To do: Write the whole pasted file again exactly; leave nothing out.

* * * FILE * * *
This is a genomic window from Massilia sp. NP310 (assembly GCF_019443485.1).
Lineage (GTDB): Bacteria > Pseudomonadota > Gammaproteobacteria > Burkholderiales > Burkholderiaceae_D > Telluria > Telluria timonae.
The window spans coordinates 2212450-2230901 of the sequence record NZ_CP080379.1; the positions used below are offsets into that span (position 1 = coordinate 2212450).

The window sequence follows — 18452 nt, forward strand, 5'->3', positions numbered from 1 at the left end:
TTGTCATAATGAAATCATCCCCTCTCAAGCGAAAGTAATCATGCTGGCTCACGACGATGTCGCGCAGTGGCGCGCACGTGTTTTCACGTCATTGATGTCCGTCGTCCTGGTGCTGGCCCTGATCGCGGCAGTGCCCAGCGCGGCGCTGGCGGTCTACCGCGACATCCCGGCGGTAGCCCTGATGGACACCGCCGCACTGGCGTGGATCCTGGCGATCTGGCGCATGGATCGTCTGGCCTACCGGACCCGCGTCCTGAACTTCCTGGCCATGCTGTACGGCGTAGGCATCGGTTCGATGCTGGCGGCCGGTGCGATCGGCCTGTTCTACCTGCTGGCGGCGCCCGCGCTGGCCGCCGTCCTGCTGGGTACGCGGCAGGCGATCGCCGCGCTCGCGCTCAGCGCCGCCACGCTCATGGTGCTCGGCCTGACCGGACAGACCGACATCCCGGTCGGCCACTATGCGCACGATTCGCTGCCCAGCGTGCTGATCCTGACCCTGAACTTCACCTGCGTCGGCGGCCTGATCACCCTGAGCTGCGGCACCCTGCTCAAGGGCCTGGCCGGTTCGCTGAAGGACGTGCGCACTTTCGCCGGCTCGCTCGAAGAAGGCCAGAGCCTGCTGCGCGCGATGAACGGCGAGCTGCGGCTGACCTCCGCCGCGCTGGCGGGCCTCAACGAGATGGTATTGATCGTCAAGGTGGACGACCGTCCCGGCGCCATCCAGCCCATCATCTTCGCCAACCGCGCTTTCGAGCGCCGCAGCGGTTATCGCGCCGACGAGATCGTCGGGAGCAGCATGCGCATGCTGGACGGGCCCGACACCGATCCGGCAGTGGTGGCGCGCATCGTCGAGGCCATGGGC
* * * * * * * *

This is a genomic window from Massilia sp. NP310 (assembly GCF_019443485.1).
Lineage (GTDB): Bacteria > Pseudomonadota > Gammaproteobacteria > Burkholderiales > Burkholderiaceae_D > Telluria > Telluria timonae.
The window spans coordinates 2212450-2230901 of the sequence record NZ_CP080379.1; the positions used below are offsets into that span (position 1 = coordinate 2212450).

The window sequence follows — 18452 nt, forward strand, 5'->3', positions numbered from 1 at the left end:
TTGTCATAATGAAATCATCCCCTCTCAAGCGAAAGTAATCATGCTGGCTCACGACGATGTCGCGCAGTGGCGCGCACGTGTTTTCACGTCATTGATGTCCGTCGTCCTGGTGCTGGCCCTGATCGCGGCAGTGCCCAGCGCGGCGCTGGCGGTCTACCGCGACATCCCGGCGGTAGCCCTGATGGACACCGCCGCACTGGCGTGGATCCTGGCGATCTGGCGCATGGATCGTCTGGCCTACCGGACCCGCGTCCTGAACTTCCTGGCCATGCTGTACGGCGTAGGCATCGGTTCGATGCTGGCGGCCGGTGCGATCGGCCTGTTCTACCTGCTGGCGGCGCCCGCGCTGGCCGCCGTCCTGCTGGGTACGCGGCAGGCGATCGCCGCGCTCGCGCTCAGCGCCGCCACGCTCATGGTGCTCGGCCTGACCGGACAGACCGACATCCCGGTCGGCCACTATGCGCACGATTCGCTGCCCAGCGTGCTGATCCTGACCCTGAACTTCACCTGCGTCGGCGGCCTGATCACCCTGAGCTGCGGCACCCTGCTCAAGGGCCTGGCCGGTTCGCTGAAGGACGTGCGCACTTTCGCCGGCTCGCTCGAAGAAGGCCAGAGCCTGCTGCGCGCGATGAACGGCGAGCTGCGGCTGACCTCCGCCGCGCTGGCGGGCCTCAACGAGATGGTATTGATCGTCAAGGTGGACGACCGTCCCGGCGCCATCCAGCCCATCATCTTCGCCAACCGCGCTTTCGAGCGCCGCAGCGGTTATCGCGCCGACGAGATCGTCGGGAGCAGCATGCGCATGCTGGACGGGCCCGACACCGATCCGGCAGTGGTGGCGCGCATCGTCGAGGCCATGGGC